Charlotte Murchison’s (née Hugonin) work on fossils and her extensive collection attracted acclaim and a find in Portree, Isle of Skye, inspired Ammonites murchinsoniae to be named in her honour. She is widely recognised now as a woman who made significant contributions to the study of geology and fossil hunting but was overlooked in her own time.
She was keen to access higher education and when geologist Charles Lyell initially refused to let women attend his lectures, Charlotte and fellow scientist Mary Somerville were part of the crowd demanding entrance. Her lobbying resulted in his change of mind and as a result, women were allowed in.
The Charlotte Murchison Lecture Theatre is located in Murchison House, King’s Buildings. It is the latest room in the University to be named in honour of female pioneers in science, technology, engineering, and mathematics (STEM). The data centre in the James Clerk Maxwell Building was named after Scottish writer and polymath Mary Somerville (1780 – 1872), one of the first female members of the Royal Astronomical Society. Also, the Xia Peisu Training room, which can also be found in the James Clerk Maxwell Building, honours the woman widely considered to be the mother of computer science in China. Peisu (1923 – 2014) led the development of Model 107, China’s first locally designed general-purpose computer. It helped establish both the Chinese Journal of Computers and the Journal of Computer Science and Technology and taught China’s first course in computer theory.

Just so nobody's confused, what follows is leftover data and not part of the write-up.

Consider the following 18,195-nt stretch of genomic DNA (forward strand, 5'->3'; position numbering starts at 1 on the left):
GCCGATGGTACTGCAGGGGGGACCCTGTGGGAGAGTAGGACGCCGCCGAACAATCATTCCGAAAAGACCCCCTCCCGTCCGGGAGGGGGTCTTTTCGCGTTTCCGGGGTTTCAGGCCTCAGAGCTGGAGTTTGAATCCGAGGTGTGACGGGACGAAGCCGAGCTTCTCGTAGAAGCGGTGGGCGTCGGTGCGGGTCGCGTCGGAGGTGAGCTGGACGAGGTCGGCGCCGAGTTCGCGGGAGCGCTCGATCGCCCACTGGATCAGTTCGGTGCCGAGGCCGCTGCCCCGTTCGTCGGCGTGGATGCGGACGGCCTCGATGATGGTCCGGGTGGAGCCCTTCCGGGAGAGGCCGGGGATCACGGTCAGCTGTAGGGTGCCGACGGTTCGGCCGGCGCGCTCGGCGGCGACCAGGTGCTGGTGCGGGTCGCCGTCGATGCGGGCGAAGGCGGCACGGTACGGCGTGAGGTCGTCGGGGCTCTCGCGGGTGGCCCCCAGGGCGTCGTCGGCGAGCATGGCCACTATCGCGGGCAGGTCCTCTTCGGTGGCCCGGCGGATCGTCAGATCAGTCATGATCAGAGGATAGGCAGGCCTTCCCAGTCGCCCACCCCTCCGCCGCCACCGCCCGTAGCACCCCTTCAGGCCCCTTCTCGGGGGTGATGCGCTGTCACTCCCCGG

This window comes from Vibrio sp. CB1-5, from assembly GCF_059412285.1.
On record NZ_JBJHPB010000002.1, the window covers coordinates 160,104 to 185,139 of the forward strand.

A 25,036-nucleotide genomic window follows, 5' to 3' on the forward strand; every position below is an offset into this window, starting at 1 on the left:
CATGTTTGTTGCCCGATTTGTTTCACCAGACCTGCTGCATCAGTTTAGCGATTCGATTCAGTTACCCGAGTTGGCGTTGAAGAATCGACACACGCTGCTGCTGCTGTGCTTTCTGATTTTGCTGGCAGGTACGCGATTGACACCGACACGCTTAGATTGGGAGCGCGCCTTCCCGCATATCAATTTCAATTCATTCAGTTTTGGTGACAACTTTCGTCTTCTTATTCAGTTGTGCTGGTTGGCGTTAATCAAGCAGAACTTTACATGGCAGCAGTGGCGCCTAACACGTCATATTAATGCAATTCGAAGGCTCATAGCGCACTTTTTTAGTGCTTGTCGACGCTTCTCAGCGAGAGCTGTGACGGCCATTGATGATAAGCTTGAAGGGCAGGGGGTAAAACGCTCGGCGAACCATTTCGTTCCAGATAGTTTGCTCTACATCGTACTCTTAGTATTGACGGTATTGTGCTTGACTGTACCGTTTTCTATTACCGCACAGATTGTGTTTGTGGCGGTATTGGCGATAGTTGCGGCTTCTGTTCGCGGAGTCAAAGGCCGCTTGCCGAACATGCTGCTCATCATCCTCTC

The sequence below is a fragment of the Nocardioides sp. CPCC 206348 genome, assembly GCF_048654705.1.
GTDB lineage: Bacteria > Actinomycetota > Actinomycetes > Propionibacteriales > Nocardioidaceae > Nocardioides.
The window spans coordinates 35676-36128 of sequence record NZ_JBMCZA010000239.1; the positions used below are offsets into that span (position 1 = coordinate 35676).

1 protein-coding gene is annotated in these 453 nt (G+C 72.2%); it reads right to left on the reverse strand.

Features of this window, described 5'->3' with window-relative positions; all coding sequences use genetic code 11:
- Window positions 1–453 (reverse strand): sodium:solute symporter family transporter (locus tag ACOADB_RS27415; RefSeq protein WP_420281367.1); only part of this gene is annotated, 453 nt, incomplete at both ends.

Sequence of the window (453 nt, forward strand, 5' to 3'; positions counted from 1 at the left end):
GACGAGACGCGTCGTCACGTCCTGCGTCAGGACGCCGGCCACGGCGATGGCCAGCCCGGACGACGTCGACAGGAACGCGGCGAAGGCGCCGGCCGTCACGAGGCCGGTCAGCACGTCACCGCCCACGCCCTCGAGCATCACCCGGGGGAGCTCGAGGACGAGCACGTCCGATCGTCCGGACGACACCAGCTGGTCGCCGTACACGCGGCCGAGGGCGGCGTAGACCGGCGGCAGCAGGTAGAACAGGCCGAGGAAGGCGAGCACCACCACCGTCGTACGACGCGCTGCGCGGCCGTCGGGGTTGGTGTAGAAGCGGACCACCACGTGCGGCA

Photograph courtesy the National Portrait Gallery London